To begin with, it’s unlikely that Elon Musk’s envisioned fleet of spaceships will be overloaded with Earth materials, as it won’t be feasible to transport through space all the materials that we’ll need to live, subsist and remain safe on Mars over the long-term. Incidentally, that also includes transporting wildlife.
Instead, the design and civil engineers of the not-too-distant future will turn to Mars’ indigenous resources to satisfy our needs. Fortunately, the red planet’s natural resources, and their possibility to foster human life, are central to why notions of populating Mars have moved from fantasy to scientific plausibility.
For one thing, Mars has carbon that can be extracted from the atmosphere and used to make plastics, rocket fuel or heating fuel. Nitrogen, hydrogen and oxygen are all biologically accessible in forms like carbon dioxide gas, nitrogen gas, and water ice and permafrost. In-situ resource utilisation (ISRU) equipment could be key in exploiting these resources, like subsurface water ice deposits.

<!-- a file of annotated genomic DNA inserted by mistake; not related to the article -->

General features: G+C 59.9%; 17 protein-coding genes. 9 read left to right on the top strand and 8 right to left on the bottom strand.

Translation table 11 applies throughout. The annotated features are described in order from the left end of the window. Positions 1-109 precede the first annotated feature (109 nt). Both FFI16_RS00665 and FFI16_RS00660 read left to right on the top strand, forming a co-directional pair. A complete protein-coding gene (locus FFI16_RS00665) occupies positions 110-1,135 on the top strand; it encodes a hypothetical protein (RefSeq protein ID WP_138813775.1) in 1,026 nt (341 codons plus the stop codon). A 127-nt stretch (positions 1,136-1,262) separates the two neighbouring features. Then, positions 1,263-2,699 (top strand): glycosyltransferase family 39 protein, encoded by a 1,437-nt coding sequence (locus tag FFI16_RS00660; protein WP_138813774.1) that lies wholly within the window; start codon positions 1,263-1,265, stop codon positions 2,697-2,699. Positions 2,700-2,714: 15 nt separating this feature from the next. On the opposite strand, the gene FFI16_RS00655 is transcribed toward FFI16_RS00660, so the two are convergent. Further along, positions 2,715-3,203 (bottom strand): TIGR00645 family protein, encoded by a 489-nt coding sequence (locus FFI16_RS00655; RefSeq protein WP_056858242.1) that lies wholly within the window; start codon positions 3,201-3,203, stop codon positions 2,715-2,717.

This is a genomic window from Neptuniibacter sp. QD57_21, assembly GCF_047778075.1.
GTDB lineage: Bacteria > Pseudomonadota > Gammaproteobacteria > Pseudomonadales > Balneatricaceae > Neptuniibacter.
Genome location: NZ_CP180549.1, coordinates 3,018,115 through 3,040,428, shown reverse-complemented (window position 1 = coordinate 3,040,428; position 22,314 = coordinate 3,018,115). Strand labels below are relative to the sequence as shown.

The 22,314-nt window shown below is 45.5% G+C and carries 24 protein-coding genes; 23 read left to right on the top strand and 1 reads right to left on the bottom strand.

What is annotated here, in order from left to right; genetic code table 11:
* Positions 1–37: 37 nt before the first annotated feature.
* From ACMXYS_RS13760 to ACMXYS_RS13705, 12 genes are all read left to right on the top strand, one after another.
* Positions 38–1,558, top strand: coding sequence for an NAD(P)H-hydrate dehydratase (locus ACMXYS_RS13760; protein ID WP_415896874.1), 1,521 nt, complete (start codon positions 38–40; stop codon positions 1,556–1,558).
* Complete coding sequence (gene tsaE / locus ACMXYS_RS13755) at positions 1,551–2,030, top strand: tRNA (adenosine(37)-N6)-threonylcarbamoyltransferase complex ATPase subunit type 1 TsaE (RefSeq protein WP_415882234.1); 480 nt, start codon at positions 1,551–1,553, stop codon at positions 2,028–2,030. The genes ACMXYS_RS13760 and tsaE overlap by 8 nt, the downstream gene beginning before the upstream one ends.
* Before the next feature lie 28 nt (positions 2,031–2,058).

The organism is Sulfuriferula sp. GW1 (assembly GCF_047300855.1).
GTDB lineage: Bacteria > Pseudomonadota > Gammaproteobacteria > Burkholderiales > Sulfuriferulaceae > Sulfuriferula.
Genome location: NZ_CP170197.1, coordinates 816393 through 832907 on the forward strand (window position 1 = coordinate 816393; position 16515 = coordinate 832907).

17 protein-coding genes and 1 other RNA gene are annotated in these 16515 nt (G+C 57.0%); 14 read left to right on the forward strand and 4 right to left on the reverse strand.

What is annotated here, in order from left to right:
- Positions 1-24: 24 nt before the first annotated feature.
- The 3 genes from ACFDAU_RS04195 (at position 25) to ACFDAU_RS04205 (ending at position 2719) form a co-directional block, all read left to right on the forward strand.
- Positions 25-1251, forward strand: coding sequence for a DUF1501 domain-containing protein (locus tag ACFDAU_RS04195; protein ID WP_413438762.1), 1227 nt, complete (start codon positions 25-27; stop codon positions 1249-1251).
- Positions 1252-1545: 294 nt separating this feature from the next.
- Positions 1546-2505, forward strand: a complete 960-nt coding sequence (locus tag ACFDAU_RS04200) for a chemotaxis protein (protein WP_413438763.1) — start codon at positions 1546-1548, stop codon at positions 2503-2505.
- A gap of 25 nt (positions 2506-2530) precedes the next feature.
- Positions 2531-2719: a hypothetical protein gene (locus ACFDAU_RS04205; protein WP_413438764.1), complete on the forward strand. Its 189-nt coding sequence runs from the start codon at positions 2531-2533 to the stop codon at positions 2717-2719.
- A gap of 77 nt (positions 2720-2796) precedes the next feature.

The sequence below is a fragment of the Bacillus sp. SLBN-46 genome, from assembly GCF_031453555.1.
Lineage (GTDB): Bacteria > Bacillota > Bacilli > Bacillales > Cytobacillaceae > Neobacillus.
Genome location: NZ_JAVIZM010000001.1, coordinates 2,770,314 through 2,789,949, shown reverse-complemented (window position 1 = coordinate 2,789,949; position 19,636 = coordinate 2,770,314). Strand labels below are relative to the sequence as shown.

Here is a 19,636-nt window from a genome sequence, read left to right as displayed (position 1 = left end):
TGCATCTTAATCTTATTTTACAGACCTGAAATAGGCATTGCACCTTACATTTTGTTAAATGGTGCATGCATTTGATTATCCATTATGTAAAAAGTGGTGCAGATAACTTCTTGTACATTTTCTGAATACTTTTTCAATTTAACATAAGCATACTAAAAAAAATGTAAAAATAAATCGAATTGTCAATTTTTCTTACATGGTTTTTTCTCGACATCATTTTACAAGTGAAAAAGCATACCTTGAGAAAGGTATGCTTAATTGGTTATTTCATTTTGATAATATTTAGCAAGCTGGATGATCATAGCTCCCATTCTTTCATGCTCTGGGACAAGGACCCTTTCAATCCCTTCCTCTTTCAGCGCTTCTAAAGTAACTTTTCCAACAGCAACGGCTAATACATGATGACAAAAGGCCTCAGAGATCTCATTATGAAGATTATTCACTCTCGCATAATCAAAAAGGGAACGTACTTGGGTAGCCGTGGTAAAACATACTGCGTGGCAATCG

In terms of building materials, Mars’ settlers won’t be short of ceramics, thanks to the ubiquity of clay-like materials in Martian soil. There are also plentiful mineral resources, including iron, titanium, nickel, aluminium, sulphur, chlorine and calcium.
Silicon dioxide is the most common material on Mars, according to measurements taken by the Viking space probes, and is also a basic ingredient of glass. It is likely that glass products, including fiberglass, and structures could be constructed on Mars in much the same way as they are on Earth.